Kage Baker had the lowest possible opinion of hospital bureaucracy. Not actual medical personnel – they are all, in their various ways, heroes, and she appreciated everything they did.
But the massive disjointed machinery of paperwork annoyed her in its monolithic incompetency: the clerks with attitudes, the volunteers who actually despised the frightened and the sick, the dogs in office. Any large institution fights a constant battle to keep them out; but when they entrench themselves in medical institutions is when they are most poisonous.
A day with those folks could be written off to perdition, she said. And she was right. And I had one of those days today.
I have a biopsy and hysteroscopy scheduled for December 8th. Various tests are needed before the actual procedure, and today was the day for them. It would have been easier if someone had told me about it – no one did – but about 11:30 someone noticed I was missing and called me. I abandoned my computer and took off frantically.
Cedars Sinai is a wonderful place, and its medical personnel are all quite courteous and charming and good at their jobs. But they too are at the mercy of the paperwork gnomes, and can be rendered hysterical and helpless as easily as any poor civilian trying to cope with insurance requirements. My paperwork had been lost, found, lost again, sent to the wrong department and recycled as fire starters – but the computer age does have its distinct successes, and one of them is the ability to reproduce paperwork from electronic impulses. I made it through the initial gateway guards, and started a 4-hour journey through various labs.
At the moment, walking is not one of my best things: my tests were all in twin bastions of the North and South Towers, on several floors – none adjacent, no two in sequence even in the same building. Up and down, back and forth, over the 4 square blocks and multiple stories of the buildings I trekked, yielding frightening amounts of body fluids and being wired into and out of various fiendish devices … I met a really amazing number of clerks who could not manage diphthongs, and therefore could not pronounce either my first or last names with any accuracy. One actually summoned me into the sanctum sanctorum of lab work by calling out for “Patient …. um, K or B?”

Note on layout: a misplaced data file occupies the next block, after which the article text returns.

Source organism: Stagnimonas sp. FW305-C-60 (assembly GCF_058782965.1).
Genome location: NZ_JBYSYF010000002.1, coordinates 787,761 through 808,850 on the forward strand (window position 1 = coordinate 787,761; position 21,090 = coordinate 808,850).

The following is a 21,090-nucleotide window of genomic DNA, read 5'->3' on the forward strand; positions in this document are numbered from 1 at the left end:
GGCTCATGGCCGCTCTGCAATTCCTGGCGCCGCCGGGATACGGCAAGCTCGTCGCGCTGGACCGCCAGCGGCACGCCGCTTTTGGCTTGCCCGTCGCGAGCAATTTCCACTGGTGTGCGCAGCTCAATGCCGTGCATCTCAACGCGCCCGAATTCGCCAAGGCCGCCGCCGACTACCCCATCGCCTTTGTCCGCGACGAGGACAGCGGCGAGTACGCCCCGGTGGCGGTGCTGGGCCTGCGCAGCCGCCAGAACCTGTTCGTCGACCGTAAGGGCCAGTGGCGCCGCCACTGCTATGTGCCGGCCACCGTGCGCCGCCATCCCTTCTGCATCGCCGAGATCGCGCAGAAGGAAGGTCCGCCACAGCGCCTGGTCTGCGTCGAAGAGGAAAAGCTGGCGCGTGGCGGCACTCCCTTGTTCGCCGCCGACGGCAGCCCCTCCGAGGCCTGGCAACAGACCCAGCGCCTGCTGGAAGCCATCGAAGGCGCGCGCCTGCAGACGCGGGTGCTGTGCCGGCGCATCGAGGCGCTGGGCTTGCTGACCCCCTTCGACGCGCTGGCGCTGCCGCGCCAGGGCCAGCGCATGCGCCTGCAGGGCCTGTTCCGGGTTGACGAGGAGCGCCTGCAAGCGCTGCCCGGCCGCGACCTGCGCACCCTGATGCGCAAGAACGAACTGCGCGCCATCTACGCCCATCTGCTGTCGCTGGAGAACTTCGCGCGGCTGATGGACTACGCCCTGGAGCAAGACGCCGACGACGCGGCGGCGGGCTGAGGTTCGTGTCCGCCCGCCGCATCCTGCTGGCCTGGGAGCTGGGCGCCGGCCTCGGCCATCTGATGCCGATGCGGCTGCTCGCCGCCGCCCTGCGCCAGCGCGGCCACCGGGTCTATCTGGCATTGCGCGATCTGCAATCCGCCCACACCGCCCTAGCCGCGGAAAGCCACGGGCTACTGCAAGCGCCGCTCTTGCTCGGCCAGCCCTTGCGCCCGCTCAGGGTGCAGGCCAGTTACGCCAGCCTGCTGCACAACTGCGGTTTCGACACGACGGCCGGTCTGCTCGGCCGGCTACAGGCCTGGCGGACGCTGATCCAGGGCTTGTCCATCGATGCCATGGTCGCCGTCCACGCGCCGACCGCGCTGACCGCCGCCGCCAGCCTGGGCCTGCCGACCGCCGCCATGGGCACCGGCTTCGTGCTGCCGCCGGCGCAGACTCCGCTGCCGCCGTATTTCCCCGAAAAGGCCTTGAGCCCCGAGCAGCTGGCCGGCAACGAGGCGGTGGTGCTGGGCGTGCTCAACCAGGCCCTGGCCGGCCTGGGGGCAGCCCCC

But I was finally done, and escaped through the nearest street level door. I was only two block away from my car and somehow on the other side of the building I had parked under … but I trudged gratefully to the garage, drove home, and collapsed back into bed. From which refuge I was woken by a clerk from Cedars Sinai, complaining I had neglected to leave them a urine sample.
Now, a urine sample is something a person tends to be fairly sure of, you know? Hard to neglect, forget or misplace. I knew I’d given one, packaged it with all the right pre-printed labels, swathed it a plastic bag covered with brightly-coloured biohazard warnings – and, most importantly, my actual name – and handed it to the appropriate tech. The clerk finally admitted they had the jar – but it was empty.
I cannot imagine what could have emptied it. Well, actually, I can imagine several things, but I’d rather not. It’s just too horrid to contemplate. And regardless of what it was, I still have to go back in tomorrow and replace the missing sample.
And this, Dear Readers, is why I am not regaling you with tales of I-5 and Dickens Fair tonight, but instead complaining about my day’s adventures with medicine and bureaucracy. Complete with the Mysterious Missing Samples.
Oh, and just to give everyone a Good Night giggle – I must report a most unusual sighting this afternoon at the corner of Franklin and Rowena: a panto horse, rummaging in the back of a gardener’s pickup truck. See? Even in the midst of the most banal and annoying things. mystery and romance are dancing in the corner of our eyes. We just have to notice.